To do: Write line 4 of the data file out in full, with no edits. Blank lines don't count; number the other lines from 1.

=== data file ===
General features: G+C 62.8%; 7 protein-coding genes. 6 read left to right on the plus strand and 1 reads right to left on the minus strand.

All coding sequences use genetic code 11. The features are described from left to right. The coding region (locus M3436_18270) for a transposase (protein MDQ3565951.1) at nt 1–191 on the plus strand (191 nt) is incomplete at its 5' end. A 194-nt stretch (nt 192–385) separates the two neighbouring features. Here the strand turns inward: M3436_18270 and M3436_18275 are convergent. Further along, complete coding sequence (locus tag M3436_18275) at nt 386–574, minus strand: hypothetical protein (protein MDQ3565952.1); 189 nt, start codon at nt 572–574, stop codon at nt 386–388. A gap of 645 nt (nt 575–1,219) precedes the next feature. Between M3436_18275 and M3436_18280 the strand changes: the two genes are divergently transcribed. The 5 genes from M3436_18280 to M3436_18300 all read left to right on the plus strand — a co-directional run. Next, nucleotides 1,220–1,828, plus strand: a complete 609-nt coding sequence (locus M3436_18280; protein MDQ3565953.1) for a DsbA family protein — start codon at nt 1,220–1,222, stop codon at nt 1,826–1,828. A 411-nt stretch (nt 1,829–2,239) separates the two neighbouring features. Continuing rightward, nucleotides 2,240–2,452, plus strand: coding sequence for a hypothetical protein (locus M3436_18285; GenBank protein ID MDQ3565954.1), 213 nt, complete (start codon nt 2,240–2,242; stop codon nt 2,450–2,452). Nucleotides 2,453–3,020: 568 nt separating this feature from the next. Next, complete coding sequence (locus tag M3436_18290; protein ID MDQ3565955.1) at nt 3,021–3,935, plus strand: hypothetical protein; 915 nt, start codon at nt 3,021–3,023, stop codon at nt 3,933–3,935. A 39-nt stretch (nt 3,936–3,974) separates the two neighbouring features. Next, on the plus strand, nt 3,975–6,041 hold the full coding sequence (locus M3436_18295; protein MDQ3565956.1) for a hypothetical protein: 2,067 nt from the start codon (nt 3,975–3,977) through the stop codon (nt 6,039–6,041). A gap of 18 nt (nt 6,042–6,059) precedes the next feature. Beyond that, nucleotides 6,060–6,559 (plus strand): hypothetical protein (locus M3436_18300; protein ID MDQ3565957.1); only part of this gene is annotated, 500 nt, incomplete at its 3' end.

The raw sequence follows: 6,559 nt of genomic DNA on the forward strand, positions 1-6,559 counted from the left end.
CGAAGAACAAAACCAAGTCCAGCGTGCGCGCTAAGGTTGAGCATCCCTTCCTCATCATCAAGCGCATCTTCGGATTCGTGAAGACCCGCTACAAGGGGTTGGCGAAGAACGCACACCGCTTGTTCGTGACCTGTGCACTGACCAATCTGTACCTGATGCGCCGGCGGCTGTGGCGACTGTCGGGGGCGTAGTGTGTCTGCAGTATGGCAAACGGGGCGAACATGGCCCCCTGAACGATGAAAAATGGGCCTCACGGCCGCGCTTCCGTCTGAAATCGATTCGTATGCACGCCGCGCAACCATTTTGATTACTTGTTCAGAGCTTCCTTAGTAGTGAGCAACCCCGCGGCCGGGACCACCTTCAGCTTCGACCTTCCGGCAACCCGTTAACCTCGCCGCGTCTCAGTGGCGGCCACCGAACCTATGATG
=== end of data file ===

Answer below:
CGAAGAACAAAACCAAGTCCAGCGTGCGCGCTAAGGTTGAGCATCCCTTCCTCATCATCAAGCGCATCTTCGGATTCGTGAAGACCCGCTACAAGGGGTTGGCGAAGAACGCACACCGCTTGTTCGTGACCTGTGCACTGACCAATCTGTACCTGATGCGCCGGCGGCTGTGGCGACTGTCGGGGGCGTAGTGTGTCTGCAGTATGGCAAACGGGGCGAACATGGCCCCCTGAACGATGAAAAATGGGCCTCACGGCCGCGCTTCCGTCTGAAATCGATTCGTATGCACGCCGCGCAACCATTTTGATTACTTGTTCAGAGCTTCCTTAGTAGTGAGCAACCCCGCGGCCGGGACCACCTTCAGCTTCGACCTTCCGGCAACCCGTTAACCTCGCCGCGTCTCAGTGGCGGCCACCGAACCTATGATG